Islet Cell Transplantation at Walter Reed Army Medical Center
Sometimes, something good comes out of dangerous situations. We read with interest about a senior airman who was wounded in Afghanistan and then went through surgery to remove his pancreas. With transplantation of his own insulin-producing islet cells, he was able to function with no symptoms of type 1 diabetes.
The article can be found in the April 22, 2010, New England Journal of Medicine and was written by staff at Walter Reed Army Medical Center. Dr. Craig Shriver, Chief of general surgery at the hospital, consulted with Dr. Rahul Jindal, who suggested transplantation of islet cells when it became necessary to remove the pancreas.
They contacted Dr. Camillo Rocordi, who is chief of transplantation at the University of Miami Diabetes Research Institute, and he agreed to help. Within 24 hours, the harvested islet cells were infused back into the airman at Walter Reed and to date his blood glucose levels are normal.
Islet transplantation has not had as positive results with people who have type 1 diabetes, as the process of beta cell destruction continues after the transplantation. This surgery, however, has given new hope that as the surgery improves, new treatments will become available using small sections of pancreas which can be saved.
Read more about this story here.
How Diabetes Affects Teenagers and Family Relationships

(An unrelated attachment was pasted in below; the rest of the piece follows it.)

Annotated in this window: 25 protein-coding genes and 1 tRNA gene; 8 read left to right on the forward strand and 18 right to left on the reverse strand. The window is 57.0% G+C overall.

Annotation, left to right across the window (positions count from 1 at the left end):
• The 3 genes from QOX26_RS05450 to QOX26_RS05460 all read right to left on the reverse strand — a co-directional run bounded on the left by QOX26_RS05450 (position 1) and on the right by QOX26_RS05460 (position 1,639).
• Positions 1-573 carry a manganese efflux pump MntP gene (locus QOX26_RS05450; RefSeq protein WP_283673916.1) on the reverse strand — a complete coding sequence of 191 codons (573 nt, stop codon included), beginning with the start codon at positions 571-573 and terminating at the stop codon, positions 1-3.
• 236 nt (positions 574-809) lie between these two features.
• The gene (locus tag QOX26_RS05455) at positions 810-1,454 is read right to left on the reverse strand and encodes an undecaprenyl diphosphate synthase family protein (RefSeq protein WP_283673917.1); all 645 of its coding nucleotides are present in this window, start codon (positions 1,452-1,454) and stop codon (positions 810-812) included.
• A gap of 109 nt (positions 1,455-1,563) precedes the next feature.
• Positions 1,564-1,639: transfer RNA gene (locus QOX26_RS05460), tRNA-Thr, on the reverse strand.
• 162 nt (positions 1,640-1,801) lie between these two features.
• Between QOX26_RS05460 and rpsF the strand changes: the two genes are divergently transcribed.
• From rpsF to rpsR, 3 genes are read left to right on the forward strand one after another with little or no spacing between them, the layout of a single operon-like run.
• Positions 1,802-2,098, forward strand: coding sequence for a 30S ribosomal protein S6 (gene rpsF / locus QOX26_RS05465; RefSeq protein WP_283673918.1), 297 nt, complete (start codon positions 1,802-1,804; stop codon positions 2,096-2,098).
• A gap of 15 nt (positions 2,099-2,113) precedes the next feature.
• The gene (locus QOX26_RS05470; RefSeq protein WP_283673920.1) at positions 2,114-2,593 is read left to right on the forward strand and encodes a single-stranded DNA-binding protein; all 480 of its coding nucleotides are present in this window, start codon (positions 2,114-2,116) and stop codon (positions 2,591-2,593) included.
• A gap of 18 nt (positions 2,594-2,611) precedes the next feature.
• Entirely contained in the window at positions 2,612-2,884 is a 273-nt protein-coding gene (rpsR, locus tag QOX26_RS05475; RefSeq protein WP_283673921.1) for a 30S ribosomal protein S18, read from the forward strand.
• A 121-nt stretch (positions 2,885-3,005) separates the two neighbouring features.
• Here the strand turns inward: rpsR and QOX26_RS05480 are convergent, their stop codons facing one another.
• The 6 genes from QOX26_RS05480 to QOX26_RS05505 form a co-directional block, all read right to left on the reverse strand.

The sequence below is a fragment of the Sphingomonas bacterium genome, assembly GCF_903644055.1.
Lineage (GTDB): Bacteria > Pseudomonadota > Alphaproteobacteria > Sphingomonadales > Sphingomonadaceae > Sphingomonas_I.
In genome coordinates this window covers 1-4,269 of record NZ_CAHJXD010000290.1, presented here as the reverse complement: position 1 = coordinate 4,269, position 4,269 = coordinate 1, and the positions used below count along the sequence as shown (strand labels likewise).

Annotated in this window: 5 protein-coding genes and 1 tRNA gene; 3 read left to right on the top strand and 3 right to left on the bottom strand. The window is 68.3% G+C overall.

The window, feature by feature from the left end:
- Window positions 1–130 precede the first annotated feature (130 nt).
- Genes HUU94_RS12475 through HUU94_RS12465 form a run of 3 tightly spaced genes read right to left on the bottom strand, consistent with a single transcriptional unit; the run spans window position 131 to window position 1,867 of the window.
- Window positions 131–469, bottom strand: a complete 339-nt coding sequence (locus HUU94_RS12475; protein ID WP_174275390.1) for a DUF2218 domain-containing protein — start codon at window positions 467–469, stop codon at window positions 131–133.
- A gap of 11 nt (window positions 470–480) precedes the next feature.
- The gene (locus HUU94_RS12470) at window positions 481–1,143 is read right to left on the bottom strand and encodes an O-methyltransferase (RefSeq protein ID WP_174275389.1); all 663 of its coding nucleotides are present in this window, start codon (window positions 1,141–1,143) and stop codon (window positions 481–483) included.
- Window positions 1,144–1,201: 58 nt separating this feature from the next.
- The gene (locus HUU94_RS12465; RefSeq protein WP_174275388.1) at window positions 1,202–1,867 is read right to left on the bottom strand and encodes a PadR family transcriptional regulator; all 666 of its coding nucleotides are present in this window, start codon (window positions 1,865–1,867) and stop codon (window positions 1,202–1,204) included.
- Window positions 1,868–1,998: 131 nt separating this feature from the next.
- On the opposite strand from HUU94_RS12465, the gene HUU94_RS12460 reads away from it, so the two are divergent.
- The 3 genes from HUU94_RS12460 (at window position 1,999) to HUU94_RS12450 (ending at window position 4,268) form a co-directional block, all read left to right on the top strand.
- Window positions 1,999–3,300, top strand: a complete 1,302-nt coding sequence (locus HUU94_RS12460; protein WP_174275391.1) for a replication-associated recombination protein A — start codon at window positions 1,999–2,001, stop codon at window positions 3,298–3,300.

In the April 7, 2010, issue of the Journal of Adolescent Health, there was an article written by Korey Hood, PhD et al from the University of Cincinnati College of Medicine and Cincinnati Children’s Hospital. The article was called “Blood Glucose Monitoring and Glycemic Control in Adolescence: Contribution of Diabetes-specific Responsibility and Family Conflict.”
The researchers followed 147 adolescents for 6 months and found that areas and levels of conflict between teens and parents remained rather static during this time period. They did find, however, that younger teens who started to take more responsibility for their own care and who also had conflict with parents over this issue had a significant rise in their hemoglobin A1c levels.
This usually happens in late adolescence and young adulthood, and then it starts to decline as they take more appropriate responsibility for their diabetes care. This article once again points out the relationship between normal developmental stresses and the added burden of having a chronic disease like diabetes.
Read the abstract of this study.
Type 2 Diabetes and Exercise
Helping people understand diabetes and the need to modify lifestyle is a difficult task. The May 2010 Diabetes Research and Clinical Practice has an article titled “Prescription of physical activity is not sufficient to change sedentary behavior and improve glycemic control in type 2 diabetes patients.” It’s by Willeke Wisse et al, and it underscores the difficulty in changing the attitudes and lifestyles of these patients.
For 2 years, the researchers followed a group of 74 sedentary type 2 diabetes patients taking insulin to assess the value of an individualized exercise program.
The participants were divided into 2 groups, one of which was given an intervention which included regular structured exercise and individual physical therapy sessions.
The results were not promising. During the 2 year program, the level of activity during leisure time did not change. There were also no changes in blood glucose level control or weight and body composition. The researchers concluded that an individual plan for exercise was not sufficient to change behaviors for sedentary type 2 diabetics.
What the researchers did not say was why it is so difficult to motivate and change sedentary individuals and what would motivate them. Obviously, more research is needed.
Read the abstract of the study.